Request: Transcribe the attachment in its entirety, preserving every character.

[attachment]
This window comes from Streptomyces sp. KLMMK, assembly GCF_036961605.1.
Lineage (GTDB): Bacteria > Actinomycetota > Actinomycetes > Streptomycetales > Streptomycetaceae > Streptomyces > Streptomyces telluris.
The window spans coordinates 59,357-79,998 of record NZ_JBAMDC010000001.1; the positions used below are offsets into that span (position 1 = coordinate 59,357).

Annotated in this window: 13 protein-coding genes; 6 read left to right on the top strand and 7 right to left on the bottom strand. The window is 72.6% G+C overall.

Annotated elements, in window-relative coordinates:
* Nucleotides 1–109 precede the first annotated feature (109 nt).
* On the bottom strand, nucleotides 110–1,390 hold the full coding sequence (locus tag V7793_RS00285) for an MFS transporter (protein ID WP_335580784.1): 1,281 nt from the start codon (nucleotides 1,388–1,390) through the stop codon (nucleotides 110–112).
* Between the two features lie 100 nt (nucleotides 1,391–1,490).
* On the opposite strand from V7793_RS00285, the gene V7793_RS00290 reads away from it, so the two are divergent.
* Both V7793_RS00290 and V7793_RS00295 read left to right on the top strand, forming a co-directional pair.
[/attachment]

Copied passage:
This window comes from Streptomyces sp. KLMMK, assembly GCF_036961605.1.
Lineage (GTDB): Bacteria > Actinomycetota > Actinomycetes > Streptomycetales > Streptomycetaceae > Streptomyces > Streptomyces telluris.
The window spans coordinates 59,357-79,998 of record NZ_JBAMDC010000001.1; the positions used below are offsets into that span (position 1 = coordinate 59,357).

Annotated in this window: 13 protein-coding genes; 6 read left to right on the top strand and 7 right to left on the bottom strand. The window is 72.6% G+C overall.

Annotated elements, in window-relative coordinates:
* Nucleotides 1–109 precede the first annotated feature (109 nt).
* On the bottom strand, nucleotides 110–1,390 hold the full coding sequence (locus tag V7793_RS00285) for an MFS transporter (protein ID WP_335580784.1): 1,281 nt from the start codon (nucleotides 1,388–1,390) through the stop codon (nucleotides 110–112).
* Between the two features lie 100 nt (nucleotides 1,391–1,490).
* On the opposite strand from V7793_RS00285, the gene V7793_RS00290 reads away from it, so the two are divergent.
* Both V7793_RS00290 and V7793_RS00295 read left to right on the top strand, forming a co-directional pair.